If your budget can support further investment in acoustic treatments, I recommend treating the ceiling above your listening position (a.k.a. an acoustical cloud) and installing additional acoustic panels throughout your room to further control flutter and reduce decay times.

If you’re the type who would prefer to buy an entire kit of pre-selected pieces for acoustically treating your room, here are two complete room kits that I would recommend checking out. They provide a great starting point and include corner bass trapping, ceiling cloud panels, and early reflection treatment.

What happened to diffusion? You talked about diffusion!

I did indeed — it’s good to understand two of the most common technical terms used when talking about acoustic treatment. In many (but not all) home studio scenarios, I consider diffusion a nice-to-have, not a must-have. As mentioned earlier in the article, diffusion can help reduce acoustic artifacts like flutter and make your room’s decay sound more natural by scattering sound waves. Diffusers can also make a small room sound more lively, and that may or may not be part of your objective. In the end, I would only invest in diffusion treatment after accomplishing the basics of corner bass-trapping, early reflection treatment, and any necessary additional absorption treatments. Absorption will usually provide you with the best value for your money in most small, home studio rooms.

Home Studio Acoustic Treatment Summary & Conclusion

If, after reading this article, you’re feeling overwhelmed by the notion of investing in acoustic treatment for your home studio, here’s the short version:

  1. Treat as much of the corners as you can from floor to ceiling with corner bass traps. This will significantly help your room’s frequency response.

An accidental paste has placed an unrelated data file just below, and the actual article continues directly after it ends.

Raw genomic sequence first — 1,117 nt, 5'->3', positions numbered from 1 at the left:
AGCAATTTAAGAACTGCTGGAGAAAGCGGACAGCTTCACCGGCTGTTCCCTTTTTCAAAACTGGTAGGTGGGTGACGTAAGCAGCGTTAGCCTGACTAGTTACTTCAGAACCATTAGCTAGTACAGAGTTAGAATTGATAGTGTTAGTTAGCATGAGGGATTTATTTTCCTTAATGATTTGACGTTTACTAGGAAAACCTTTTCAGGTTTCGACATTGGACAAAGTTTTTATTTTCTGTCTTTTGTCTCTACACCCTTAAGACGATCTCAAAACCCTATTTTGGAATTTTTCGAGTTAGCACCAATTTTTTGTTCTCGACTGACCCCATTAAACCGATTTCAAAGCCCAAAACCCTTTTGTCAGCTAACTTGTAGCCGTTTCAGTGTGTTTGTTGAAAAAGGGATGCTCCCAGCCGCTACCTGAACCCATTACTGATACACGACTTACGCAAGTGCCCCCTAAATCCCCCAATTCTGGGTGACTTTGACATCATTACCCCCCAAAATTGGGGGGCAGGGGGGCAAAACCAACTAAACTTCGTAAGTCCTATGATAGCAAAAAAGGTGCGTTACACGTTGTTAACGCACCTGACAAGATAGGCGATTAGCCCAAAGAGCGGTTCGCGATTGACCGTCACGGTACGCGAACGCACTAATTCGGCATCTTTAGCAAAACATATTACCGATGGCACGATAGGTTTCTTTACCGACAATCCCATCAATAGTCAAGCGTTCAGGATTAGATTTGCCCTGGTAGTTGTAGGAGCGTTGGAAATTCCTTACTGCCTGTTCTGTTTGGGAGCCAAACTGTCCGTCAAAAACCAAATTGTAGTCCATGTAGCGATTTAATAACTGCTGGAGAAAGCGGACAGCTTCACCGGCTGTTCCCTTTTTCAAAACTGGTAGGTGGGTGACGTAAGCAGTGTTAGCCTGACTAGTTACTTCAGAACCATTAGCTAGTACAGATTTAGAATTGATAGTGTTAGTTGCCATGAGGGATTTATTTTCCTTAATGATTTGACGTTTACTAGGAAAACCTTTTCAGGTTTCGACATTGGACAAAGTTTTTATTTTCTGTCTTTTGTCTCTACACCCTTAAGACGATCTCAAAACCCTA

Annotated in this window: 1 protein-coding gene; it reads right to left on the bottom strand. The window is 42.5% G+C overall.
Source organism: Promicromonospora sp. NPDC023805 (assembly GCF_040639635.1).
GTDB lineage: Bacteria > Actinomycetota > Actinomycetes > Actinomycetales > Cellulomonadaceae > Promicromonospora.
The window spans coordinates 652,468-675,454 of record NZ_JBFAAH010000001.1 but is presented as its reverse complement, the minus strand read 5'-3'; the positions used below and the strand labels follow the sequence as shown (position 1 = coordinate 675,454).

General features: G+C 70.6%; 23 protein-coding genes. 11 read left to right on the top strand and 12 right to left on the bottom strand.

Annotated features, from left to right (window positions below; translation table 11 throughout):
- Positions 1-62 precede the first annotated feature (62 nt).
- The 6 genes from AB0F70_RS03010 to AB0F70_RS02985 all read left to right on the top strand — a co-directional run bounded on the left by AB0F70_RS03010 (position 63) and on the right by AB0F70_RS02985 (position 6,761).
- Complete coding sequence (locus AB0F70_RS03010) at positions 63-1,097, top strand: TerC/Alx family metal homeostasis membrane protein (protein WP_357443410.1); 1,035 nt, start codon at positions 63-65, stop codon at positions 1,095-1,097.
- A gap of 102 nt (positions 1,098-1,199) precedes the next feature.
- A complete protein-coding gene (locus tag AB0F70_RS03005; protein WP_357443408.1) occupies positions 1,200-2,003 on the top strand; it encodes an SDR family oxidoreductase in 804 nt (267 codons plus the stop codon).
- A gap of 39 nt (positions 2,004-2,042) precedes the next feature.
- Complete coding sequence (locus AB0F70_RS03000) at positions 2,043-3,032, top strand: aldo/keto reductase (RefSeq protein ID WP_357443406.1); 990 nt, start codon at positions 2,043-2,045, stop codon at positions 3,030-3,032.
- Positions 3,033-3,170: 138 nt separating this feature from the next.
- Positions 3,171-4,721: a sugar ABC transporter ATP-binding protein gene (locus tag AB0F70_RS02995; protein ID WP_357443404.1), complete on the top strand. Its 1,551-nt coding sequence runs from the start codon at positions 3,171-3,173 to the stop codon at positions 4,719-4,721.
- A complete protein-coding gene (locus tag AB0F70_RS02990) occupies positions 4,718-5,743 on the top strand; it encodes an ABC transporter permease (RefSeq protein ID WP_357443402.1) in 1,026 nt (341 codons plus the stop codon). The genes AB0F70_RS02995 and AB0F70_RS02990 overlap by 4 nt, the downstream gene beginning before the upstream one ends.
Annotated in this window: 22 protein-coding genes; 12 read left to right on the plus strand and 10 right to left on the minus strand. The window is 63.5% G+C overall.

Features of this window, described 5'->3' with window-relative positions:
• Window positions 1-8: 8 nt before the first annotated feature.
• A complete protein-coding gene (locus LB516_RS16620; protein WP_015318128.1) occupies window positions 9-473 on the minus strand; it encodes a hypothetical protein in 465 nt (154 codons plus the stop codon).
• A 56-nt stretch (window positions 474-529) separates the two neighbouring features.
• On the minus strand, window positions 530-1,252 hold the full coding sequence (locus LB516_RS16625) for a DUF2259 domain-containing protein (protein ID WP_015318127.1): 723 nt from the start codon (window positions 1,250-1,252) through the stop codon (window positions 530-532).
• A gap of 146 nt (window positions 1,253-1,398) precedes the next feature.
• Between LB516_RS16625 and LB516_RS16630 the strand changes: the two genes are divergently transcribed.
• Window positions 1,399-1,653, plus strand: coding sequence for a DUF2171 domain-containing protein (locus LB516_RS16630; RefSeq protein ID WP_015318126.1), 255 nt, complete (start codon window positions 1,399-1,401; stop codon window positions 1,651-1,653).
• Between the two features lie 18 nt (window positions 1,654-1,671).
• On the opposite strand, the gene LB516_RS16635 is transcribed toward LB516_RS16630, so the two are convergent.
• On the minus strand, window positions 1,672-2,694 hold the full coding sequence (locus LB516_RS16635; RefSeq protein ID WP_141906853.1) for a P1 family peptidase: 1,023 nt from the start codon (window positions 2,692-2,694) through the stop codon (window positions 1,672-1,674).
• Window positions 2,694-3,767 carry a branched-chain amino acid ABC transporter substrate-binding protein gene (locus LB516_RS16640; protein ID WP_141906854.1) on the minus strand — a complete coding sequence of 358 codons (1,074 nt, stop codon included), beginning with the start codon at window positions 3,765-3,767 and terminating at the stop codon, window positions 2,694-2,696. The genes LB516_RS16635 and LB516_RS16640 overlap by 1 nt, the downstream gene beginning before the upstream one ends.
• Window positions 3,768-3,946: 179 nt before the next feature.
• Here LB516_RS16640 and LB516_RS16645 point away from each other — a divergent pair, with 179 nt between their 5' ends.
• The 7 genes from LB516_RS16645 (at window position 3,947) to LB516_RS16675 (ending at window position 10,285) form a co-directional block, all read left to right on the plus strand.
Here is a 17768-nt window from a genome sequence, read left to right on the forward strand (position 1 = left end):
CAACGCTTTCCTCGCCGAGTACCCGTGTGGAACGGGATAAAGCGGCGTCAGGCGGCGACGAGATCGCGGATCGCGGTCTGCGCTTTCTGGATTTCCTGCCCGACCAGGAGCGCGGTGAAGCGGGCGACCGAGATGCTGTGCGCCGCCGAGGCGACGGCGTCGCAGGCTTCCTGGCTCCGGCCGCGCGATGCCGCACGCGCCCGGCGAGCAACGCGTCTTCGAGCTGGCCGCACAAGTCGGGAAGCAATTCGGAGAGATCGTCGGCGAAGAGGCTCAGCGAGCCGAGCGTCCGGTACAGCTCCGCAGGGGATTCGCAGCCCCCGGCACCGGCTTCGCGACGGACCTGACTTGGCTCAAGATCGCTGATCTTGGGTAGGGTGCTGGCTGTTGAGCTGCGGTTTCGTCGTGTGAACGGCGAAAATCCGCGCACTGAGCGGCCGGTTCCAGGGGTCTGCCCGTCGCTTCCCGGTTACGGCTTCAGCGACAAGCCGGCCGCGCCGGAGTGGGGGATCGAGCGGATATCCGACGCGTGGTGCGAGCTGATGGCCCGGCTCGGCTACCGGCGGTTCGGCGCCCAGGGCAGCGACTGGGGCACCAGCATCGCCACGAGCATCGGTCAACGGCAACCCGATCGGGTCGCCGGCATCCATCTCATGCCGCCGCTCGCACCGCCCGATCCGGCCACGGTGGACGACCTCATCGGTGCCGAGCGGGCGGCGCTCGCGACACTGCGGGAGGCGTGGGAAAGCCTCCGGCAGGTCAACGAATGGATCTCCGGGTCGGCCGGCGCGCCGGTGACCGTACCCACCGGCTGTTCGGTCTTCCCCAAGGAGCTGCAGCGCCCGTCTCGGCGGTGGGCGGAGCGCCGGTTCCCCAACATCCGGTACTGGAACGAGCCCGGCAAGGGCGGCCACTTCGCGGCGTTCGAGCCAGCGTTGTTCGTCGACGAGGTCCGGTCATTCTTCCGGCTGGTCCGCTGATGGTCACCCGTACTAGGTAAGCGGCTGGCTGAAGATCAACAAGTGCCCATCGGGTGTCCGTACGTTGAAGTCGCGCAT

2. Treat early reflection points to the left, right, and on the ceiling with 2′ x 4′ panels (or acoustic foam if budget is limited). This will reduce comb filtering effects and will help you hear the true sound of your speakers.
  3. Increase wall coverage, as your budget will allow, to incrementally improve the acoustic performance of your room and dramatically reduce flutter. You’ll be especially glad you did this if you have a one-room home studio and plan to record live instruments.

Acoustic treatment is an often unexpected, yet absolutely necessary expense. It can also be one of the most expensive aspects of putting together a proper home studio. It may not feel like the sexiest way to spend your limited resources, but choosing to invest in acoustic treatment will ensure that you are setting yourself up for sonic success. I spent years skimping on acoustic treatments in various spaces and home studios. After taking the leap and finally making acoustic treatment a priority, I can honestly say that I wish I had done so years ago.

Expensive? Yes. Worth it? Absolutely.